Recently I had a candid conversation with the president of a building materials company about ways to improve the results of hiring new sales representatives. When I asked him about the cost of onboarding a new hire, he said confidently, “The length of the sales cycle and the learning curve takes a new rep about two years to get up to speed. So I budget about $250,000 for each new hire.”
“Unfortunately,” he added, “they all don’t work out. We make about 50 replacement hires per year.”
“Where else do you budget for waste in units of $250,000?” I asked. After racking his brain for a brief and what appeared to be a painful moment, he replied that all of the manufacturing at his company doesn’t waste that much in an entire year.
“However, I am getting better at firing new hires in the first year now,” he said with a bit of a chuckle, attempting to lighten the weight of his $12.5-million realization.
I’ve included the above story to illustrate the critical yet often overlooked concept of staffing waste. One form of staffing waste is the investment of recruiting and onboarding new employees who quit or are terminated before they achieve proficiency or minimum performance standards. And, while the cost of acquiring front-line performers at your company may be far less than, say $250,000, early turnover at any organization can cause significant losses.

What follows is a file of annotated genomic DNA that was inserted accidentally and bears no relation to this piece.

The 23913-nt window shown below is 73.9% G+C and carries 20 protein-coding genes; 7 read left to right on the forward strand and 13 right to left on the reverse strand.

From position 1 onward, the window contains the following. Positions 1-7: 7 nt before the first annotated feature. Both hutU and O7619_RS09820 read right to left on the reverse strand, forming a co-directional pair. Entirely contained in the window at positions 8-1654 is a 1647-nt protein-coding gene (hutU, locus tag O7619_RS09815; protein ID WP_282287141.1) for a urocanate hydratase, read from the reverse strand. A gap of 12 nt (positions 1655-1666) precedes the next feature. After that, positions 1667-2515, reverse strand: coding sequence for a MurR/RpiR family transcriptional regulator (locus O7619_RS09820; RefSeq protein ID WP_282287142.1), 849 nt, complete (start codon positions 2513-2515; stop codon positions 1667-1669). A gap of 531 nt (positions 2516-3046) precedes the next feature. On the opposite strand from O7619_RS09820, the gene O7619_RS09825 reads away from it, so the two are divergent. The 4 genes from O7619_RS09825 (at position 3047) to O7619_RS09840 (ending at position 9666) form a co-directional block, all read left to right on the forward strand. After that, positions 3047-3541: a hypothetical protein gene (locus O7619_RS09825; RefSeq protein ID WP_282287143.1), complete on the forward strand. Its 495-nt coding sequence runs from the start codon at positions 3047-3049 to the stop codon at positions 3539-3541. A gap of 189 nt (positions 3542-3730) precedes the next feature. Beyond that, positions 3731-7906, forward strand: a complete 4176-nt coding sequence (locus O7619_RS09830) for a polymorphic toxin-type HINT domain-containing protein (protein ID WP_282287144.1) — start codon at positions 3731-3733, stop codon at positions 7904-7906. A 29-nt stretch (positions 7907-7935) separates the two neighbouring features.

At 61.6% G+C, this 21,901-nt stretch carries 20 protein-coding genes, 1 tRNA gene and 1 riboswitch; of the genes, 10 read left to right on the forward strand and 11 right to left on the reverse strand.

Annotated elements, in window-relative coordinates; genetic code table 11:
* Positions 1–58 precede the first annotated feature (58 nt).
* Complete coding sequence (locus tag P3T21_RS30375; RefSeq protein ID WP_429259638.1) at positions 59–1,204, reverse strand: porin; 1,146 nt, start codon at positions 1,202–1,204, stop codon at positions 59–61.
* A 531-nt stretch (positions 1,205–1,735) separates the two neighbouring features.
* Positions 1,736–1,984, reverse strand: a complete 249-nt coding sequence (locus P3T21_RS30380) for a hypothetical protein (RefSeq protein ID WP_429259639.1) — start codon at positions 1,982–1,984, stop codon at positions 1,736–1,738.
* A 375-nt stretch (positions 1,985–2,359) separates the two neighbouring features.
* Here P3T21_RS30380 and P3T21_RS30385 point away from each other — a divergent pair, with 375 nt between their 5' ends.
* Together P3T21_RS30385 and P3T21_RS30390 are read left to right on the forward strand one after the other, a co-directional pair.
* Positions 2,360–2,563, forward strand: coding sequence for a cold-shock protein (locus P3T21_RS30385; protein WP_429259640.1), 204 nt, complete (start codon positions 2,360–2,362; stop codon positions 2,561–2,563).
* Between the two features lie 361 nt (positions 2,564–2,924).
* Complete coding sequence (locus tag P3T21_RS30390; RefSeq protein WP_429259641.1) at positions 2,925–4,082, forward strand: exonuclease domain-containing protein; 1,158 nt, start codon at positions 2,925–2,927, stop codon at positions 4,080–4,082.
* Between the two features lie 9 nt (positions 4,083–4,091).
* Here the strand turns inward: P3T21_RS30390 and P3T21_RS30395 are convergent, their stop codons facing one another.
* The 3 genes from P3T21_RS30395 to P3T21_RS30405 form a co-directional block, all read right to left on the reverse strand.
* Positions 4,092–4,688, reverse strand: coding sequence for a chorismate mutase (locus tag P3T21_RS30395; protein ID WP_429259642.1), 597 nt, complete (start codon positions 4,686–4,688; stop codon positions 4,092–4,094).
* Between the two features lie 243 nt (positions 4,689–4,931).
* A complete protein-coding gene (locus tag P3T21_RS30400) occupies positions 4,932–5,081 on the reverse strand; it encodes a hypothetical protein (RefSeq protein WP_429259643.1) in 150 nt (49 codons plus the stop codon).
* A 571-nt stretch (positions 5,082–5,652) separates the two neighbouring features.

The purpose of this article is to help HR professionals and others in your organization see staffing as a process with return and understand the scope and impact of staffing waste. I will identify and explore four specific methods that you can use to document staffing waste. And once I’ve armed you with several action steps to collect and explore this data, I’m confident you’ll be compelled to seek additional methods to improve your employee selection process to enhance your employment assessment test.
The hard truth is that you’ve hired your best and you’ve hired your worst. And both outcomes came from the same hiring process. That’s why understanding how those decisions were made and candidates were evaluated is a critical component of reducing staffing waste.